Scarps and Pits
Scarps and Pits
ESP_078316_2260  Science Theme: Glacial/Periglacial Processes
Some areas of Mars show a kind of selective erosion. In this image, an overlapping pit formed between one level of the surface and another. One idea is that the ground once contained significant amounts of ice in layers a few meters thick that have evaporated. Without the ice, the ground surface subsides and collapses down to a new and somewhat level surface.

Alternatively, the terrain may have been ice rich. The loss of this cement-like ice then left the surface unable to resist erosion from the wind, and allowed the surface to gradually deflate down to a new more resistant level. Either way, the current curved scarps, a few meters high between these layers may, suggest that the process is ongoing.

Written by: Mike Mellon  (18 July 2023)

Acquisition date
11 April 2023

Local Mars time

Latitude (centered)

Longitude (East)

Spacecraft altitude
301.3 km (187.2 miles)

Original image scale range
60.3 cm/pixel (with 2 x 2 binning) so objects ~181 cm across are resolved

Map projected scale
50 cm/pixel and North is up

Map projection

Emission angle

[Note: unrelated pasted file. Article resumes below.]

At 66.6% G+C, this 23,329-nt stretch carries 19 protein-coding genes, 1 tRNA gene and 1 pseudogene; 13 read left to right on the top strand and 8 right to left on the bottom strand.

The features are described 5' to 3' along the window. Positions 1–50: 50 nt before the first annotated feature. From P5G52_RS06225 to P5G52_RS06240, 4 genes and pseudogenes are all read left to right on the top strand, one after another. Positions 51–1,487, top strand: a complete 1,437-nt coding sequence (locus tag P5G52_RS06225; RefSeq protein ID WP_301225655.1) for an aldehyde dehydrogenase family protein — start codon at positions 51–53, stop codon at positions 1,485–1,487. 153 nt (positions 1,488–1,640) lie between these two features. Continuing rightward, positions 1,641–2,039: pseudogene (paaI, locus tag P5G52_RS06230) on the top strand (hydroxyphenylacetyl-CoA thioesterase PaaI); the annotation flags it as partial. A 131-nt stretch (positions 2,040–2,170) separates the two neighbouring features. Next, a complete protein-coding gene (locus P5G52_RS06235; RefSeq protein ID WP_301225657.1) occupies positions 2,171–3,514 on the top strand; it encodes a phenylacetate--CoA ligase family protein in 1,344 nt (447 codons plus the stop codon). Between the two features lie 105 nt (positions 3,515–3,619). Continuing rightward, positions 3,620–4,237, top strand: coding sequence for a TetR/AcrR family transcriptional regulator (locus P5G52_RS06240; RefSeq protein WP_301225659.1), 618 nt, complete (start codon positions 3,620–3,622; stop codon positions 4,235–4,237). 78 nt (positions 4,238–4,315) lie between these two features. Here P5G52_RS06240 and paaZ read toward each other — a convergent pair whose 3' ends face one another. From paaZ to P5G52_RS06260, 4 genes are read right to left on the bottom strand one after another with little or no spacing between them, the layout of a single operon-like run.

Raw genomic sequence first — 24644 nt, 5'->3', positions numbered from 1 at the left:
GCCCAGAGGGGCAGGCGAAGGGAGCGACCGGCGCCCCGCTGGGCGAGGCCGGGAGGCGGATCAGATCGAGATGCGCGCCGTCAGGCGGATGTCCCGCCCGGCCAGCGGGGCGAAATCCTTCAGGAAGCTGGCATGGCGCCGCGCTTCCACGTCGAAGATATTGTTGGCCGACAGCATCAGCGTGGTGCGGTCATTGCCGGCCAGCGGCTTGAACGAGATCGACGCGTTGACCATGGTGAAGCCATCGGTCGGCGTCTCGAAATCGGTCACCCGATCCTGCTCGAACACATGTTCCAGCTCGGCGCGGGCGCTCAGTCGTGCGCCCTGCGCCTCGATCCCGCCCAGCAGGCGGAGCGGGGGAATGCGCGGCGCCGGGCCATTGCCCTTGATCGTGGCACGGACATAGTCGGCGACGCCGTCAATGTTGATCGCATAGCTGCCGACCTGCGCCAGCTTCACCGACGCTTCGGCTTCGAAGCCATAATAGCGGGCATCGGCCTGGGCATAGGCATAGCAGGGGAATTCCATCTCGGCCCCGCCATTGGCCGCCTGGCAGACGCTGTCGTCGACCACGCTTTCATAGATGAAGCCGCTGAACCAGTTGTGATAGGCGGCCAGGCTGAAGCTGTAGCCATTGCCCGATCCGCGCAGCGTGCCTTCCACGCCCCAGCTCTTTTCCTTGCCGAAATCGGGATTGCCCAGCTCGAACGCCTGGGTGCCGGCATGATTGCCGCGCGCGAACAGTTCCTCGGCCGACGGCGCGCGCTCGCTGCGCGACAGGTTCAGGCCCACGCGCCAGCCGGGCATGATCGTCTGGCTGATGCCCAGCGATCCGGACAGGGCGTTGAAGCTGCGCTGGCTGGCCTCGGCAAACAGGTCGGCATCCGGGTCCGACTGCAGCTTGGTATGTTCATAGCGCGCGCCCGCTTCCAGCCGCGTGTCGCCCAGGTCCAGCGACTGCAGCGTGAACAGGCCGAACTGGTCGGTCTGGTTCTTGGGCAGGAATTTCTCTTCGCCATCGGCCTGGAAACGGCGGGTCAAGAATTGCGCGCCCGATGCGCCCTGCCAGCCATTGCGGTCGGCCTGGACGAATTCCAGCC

Phase angle

Solar incidence angle
45°, with the Sun about 45° above the horizon

Solar longitude
49.6°, Northern Spring

For non-map projected images
North azimuth:  97°
Sub-solar azimuth:  344.5°
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Black and white
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non-map           (198MB)

IRB color
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Black & white is 5 km across; enhanced color about 1 km
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NASA’s Jet Propulsion Laboratory, a division of the California Institute of Technology in Pasadena, Calif., manages the Mars Reconnaissance Orbiter for NASA’s Science Mission Directorate, Washington. The HiRISE camera was built by Ball Aerospace and Technology Corporation and is operated by the University of Arizona.